And the Home of the Grave…… by
(73 Stories)

Prompted By Genealogy

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I’m not big on DNA as destiny and have never bothered taking 23andme, though my wife has.  And, amusingly, the only time I had to look up my genealogy a bit was for my wife’s application to be a member of the Colonial Dames. (She is from a storied old Connecticut family, the Griswolds, as in the Griswold Inn, A. Whitney Griswold (a Yale President) and, proudly, Griswold vs. Connnecticut (landmark SCOTUS birth control case).  But, no, not the Griswolds of “National Lampoon” vacation fame.)  This made absolutely no sense, since, to state the (hopefully) obvious, my own lineage has nothing to do with my wife’s.  Still, I checked back a few generations and confirmed that my father’s family came from Ukraine and my mother’s from Austria.  And I am pretty sure that the Mayflower didn’t swing through Kiev or Vienna en route to Plymouth Rock.

I have no interest in being buried in this cemetery. I'm thinking that cremation sounds warm and cozy.

My cousin, who grew up in Milwaukee (where my father was born), has more interest in this stuff. He even unearthed a deposition transcript of our grandfather’s 1926 lawsuit whereby he successfully annulled his marriage to a pretty young gold digger from Chicago who (apparently along with her still-husband) lured him into a whirlwind courtship and marriage after his first wife — our grandmother — had died.  The transcript confirmed that my grandfather was born in Kiev and emigrated to Milwaukee in1908.

When my wife and I were living in Milwaukee a few years ago and my cousin and his wife visited, he said he was pretty sure that there was a family burial plot somewhere in the area. So we checked out the Jewish cemeteries — only the upscale ones, of course —  and, without too much trouble, found the plot, which houses our common grandparents and his mother/my aunt.  My father, for various reasons, opted to have his ashes scattered over the Pacific. The featured image is yours truly at this happy family reunion.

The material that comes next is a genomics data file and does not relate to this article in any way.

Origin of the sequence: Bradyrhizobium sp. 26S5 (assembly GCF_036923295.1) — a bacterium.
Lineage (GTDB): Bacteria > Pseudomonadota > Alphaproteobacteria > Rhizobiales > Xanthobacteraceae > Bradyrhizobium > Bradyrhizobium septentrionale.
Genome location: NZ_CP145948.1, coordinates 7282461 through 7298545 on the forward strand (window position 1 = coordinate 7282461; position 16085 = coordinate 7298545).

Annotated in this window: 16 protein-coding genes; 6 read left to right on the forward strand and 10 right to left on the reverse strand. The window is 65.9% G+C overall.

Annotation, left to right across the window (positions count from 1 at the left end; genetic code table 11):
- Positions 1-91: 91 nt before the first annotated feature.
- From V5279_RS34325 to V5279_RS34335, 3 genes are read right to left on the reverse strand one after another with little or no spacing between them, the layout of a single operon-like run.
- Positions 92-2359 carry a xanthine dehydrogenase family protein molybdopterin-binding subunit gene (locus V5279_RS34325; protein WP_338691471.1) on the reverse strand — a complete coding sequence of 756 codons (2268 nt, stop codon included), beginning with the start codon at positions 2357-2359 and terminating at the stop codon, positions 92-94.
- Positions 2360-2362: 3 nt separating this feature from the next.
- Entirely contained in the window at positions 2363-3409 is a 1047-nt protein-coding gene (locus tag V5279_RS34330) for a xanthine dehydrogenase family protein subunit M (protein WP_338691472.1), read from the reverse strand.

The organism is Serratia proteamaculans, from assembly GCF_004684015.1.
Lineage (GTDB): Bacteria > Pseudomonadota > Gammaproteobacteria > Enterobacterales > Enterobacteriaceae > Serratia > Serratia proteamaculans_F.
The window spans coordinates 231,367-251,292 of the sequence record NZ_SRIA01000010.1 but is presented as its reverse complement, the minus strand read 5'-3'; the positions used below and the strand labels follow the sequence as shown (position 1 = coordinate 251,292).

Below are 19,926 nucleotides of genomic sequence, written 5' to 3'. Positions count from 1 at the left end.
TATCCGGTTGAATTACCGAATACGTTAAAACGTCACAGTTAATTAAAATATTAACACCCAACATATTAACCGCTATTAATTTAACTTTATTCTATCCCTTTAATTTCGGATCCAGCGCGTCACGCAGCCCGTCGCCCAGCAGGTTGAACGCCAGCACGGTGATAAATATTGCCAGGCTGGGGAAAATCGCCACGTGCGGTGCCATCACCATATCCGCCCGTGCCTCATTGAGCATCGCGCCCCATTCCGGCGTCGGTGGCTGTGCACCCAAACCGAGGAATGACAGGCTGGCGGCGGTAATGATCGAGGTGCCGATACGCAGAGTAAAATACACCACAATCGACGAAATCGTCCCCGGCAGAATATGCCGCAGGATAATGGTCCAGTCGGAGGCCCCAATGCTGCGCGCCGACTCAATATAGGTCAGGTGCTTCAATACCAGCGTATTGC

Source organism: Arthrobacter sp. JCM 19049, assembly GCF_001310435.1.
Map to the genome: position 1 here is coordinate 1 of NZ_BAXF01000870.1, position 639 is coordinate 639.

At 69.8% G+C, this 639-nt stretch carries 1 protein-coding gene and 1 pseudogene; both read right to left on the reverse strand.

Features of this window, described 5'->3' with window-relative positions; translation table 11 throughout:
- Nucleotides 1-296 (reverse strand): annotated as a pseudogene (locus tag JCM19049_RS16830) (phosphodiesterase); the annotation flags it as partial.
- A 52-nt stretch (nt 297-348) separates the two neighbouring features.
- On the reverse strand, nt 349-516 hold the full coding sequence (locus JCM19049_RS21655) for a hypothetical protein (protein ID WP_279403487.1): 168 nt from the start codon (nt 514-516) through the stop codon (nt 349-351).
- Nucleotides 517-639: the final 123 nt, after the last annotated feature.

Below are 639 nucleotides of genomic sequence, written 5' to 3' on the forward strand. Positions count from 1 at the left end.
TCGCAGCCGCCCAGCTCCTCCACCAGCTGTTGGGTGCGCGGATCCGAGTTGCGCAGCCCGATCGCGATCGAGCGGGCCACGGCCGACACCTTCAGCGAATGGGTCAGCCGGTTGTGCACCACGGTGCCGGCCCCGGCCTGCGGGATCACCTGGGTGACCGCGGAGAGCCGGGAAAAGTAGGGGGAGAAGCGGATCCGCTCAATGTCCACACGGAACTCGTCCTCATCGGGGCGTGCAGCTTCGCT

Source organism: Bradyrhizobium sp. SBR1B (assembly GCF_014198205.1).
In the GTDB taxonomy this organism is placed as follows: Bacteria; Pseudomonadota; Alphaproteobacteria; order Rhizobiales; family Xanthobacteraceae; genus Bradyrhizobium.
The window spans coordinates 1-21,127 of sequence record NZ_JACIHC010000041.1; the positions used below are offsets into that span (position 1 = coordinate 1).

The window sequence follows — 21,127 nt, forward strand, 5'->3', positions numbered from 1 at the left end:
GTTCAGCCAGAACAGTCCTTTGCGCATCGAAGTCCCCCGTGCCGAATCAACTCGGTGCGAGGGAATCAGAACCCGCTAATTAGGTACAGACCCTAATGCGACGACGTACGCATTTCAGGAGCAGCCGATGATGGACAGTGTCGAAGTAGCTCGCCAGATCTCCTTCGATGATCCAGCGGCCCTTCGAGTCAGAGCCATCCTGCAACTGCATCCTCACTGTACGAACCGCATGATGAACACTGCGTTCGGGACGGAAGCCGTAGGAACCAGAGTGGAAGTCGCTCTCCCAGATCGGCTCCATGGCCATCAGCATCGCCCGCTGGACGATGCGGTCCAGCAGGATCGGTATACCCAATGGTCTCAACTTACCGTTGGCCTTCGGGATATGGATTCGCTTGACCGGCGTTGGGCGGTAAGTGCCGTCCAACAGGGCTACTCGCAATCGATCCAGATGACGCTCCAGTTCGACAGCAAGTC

I have no particular interest in being buried in this cemetery, especially since, in a bit of charming religious irony, my cousin informed me that, under its rules (or maybe it’s in the Old Testament), my patrician WASP wife couldn’t be buried there too.  No real loss; I’m thinking that cremation sounds warm and cozy. Though the cemetery is right next to Miller Park, the Milwaukee Brewers’ home stadium, and it would be pretty cool to be able to listen to ballgames for the rest of eternity.


Profile photo of John Shutkin John Shutkin

Characterizations: funny, well written


  1. How about that? I love cemeteries as do all who are there (who of course were dying to get in). Just a point of information, it’s permissible to bury ashes, too, and to erect headstones in memory of folks whose remains are not in any way present. This from personal family experience. I had never thought much about it until my eldest sister died last year and my surviving sisters and I buried her ashes in a cemetery in which she now represents the fourth generation. As Frost said, home is the place where, when you have to go there, they have to take you in.
    Anyway, I didn’t know about the Griswold connection. Hmmm. When I was practicing in New London our firm represented the wife in a case against a Griswold from Old Saybrook. I’ve forgotten his given name but he was a “X”.

  2. Suzy says:

    John, love the picture of you with the family headstone! Glad you found it in one of the upscale cemeteries (lol). I also commend you on your clever title, since it involves my bailiwick., song lyrics. How interesting that your father wanted his ashes scattered in the Pacific, rather than in New Haven or Milwaukee. I bet there’s a story there!

    • John Shutkin says:

      Thanks, Suzy. As to my dad, he wanted nothing to do with Milwaukee. He loved living on both costs, but, when he died, he was living right on the water in Tiburon and saw no need to send his ashes across the country. Plus (I think) the fact that he was stationed in the Pacific in WWII played a part.

  3. Laurie Levy says:

    How ironic that your search and my husband’s for the truth about family origins ended up with the discovery of a grave. The picture is priceless. Of course, searching for ancestors can turn up interesting truths like your grandfather’s annulled marriage.

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